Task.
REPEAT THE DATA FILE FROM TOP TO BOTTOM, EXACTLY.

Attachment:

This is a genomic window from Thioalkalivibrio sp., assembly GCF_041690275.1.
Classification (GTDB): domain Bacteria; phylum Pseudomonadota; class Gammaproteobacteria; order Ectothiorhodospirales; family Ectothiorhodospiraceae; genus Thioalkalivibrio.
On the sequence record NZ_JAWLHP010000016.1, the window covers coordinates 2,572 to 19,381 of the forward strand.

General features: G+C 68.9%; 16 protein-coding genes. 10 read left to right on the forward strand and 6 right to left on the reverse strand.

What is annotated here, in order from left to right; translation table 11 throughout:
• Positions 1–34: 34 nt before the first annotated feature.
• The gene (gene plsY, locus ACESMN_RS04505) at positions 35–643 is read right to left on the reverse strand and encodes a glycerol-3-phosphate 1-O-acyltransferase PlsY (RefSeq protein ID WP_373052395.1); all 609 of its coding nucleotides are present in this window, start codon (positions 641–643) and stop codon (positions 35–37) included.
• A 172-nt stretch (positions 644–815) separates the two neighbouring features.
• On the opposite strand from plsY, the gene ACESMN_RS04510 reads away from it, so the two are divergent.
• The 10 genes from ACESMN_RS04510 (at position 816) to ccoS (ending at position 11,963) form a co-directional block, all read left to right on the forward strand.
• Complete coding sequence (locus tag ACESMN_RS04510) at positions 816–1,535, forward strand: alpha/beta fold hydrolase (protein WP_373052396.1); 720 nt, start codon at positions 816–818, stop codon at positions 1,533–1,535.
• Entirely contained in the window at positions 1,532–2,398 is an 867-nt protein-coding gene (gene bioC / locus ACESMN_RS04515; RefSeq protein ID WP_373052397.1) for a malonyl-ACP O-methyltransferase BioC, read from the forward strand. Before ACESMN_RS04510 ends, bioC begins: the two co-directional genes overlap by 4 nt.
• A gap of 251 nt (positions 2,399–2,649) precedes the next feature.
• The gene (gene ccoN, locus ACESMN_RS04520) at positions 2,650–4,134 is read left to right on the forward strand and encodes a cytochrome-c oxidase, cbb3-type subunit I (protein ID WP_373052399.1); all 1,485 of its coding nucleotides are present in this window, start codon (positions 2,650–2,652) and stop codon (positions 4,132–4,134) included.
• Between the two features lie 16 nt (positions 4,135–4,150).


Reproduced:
This is a genomic window from Thioalkalivibrio sp., assembly GCF_041690275.1.
Classification (GTDB): domain Bacteria; phylum Pseudomonadota; class Gammaproteobacteria; order Ectothiorhodospirales; family Ectothiorhodospiraceae; genus Thioalkalivibrio.
On the sequence record NZ_JAWLHP010000016.1, the window covers coordinates 2,572 to 19,381 of the forward strand.

General features: G+C 68.9%; 16 protein-coding genes. 10 read left to right on the forward strand and 6 right to left on the reverse strand.

What is annotated here, in order from left to right; translation table 11 throughout:
• Positions 1–34: 34 nt before the first annotated feature.
• The gene (gene plsY, locus ACESMN_RS04505) at positions 35–643 is read right to left on the reverse strand and encodes a glycerol-3-phosphate 1-O-acyltransferase PlsY (RefSeq protein ID WP_373052395.1); all 609 of its coding nucleotides are present in this window, start codon (positions 641–643) and stop codon (positions 35–37) included.
• A 172-nt stretch (positions 644–815) separates the two neighbouring features.
• On the opposite strand from plsY, the gene ACESMN_RS04510 reads away from it, so the two are divergent.
• The 10 genes from ACESMN_RS04510 (at position 816) to ccoS (ending at position 11,963) form a co-directional block, all read left to right on the forward strand.
• Complete coding sequence (locus tag ACESMN_RS04510) at positions 816–1,535, forward strand: alpha/beta fold hydrolase (protein WP_373052396.1); 720 nt, start codon at positions 816–818, stop codon at positions 1,533–1,535.
• Entirely contained in the window at positions 1,532–2,398 is an 867-nt protein-coding gene (gene bioC / locus ACESMN_RS04515; RefSeq protein ID WP_373052397.1) for a malonyl-ACP O-methyltransferase BioC, read from the forward strand. Before ACESMN_RS04510 ends, bioC begins: the two co-directional genes overlap by 4 nt.
• A gap of 251 nt (positions 2,399–2,649) precedes the next feature.
• The gene (gene ccoN, locus ACESMN_RS04520) at positions 2,650–4,134 is read left to right on the forward strand and encodes a cytochrome-c oxidase, cbb3-type subunit I (protein ID WP_373052399.1); all 1,485 of its coding nucleotides are present in this window, start codon (positions 2,650–2,652) and stop codon (positions 4,132–4,134) included.
• Between the two features lie 16 nt (positions 4,135–4,150).